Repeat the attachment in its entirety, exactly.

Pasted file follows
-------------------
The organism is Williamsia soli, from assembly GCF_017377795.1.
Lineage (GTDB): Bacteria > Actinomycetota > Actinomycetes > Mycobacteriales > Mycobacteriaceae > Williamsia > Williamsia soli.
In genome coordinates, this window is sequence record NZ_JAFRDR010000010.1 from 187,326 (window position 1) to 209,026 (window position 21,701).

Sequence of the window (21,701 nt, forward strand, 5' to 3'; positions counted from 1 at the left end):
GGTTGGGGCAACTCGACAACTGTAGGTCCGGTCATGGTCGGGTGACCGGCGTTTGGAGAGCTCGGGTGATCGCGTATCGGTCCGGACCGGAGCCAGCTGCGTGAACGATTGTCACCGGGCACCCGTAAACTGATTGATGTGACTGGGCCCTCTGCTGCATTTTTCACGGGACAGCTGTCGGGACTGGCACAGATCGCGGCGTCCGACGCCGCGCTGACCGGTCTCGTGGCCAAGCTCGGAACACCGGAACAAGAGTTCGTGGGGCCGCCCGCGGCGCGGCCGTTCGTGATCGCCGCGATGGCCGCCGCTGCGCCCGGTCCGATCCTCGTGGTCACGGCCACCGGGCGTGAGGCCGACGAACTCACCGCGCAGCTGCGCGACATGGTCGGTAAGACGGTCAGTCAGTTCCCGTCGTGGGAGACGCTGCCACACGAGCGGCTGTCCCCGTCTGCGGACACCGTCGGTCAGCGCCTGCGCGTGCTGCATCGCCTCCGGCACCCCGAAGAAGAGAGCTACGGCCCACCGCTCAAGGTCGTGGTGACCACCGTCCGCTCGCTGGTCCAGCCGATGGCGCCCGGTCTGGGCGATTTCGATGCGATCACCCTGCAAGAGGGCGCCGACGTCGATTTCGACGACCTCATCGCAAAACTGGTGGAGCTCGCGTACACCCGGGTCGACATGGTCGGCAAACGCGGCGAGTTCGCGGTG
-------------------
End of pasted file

The organism is Williamsia soli, from assembly GCF_017377795.1.
Lineage (GTDB): Bacteria > Actinomycetota > Actinomycetes > Mycobacteriales > Mycobacteriaceae > Williamsia > Williamsia soli.
In genome coordinates, this window is sequence record NZ_JAFRDR010000010.1 from 187,326 (window position 1) to 209,026 (window position 21,701).

Sequence of the window (21,701 nt, forward strand, 5' to 3'; positions counted from 1 at the left end):
GGTTGGGGCAACTCGACAACTGTAGGTCCGGTCATGGTCGGGTGACCGGCGTTTGGAGAGCTCGGGTGATCGCGTATCGGTCCGGACCGGAGCCAGCTGCGTGAACGATTGTCACCGGGCACCCGTAAACTGATTGATGTGACTGGGCCCTCTGCTGCATTTTTCACGGGACAGCTGTCGGGACTGGCACAGATCGCGGCGTCCGACGCCGCGCTGACCGGTCTCGTGGCCAAGCTCGGAACACCGGAACAAGAGTTCGTGGGGCCGCCCGCGGCGCGGCCGTTCGTGATCGCCGCGATGGCCGCCGCTGCGCCCGGTCCGATCCTCGTGGTCACGGCCACCGGGCGTGAGGCCGACGAACTCACCGCGCAGCTGCGCGACATGGTCGGTAAGACGGTCAGTCAGTTCCCGTCGTGGGAGACGCTGCCACACGAGCGGCTGTCCCCGTCTGCGGACACCGTCGGTCAGCGCCTGCGCGTGCTGCATCGCCTCCGGCACCCCGAAGAAGAGAGCTACGGCCCACCGCTCAAGGTCGTGGTGACCACCGTCCGCTCGCTGGTCCAGCCGATGGCGCCCGGTCTGGGCGATTTCGATGCGATCACCCTGCAAGAGGGCGCCGACGTCGATTTCGACGACCTCATCGCAAAACTGGTGGAGCTCGCGTACACCCGGGTCGACATGGTCGGCAAACGCGGCGAGTTCGCGGTG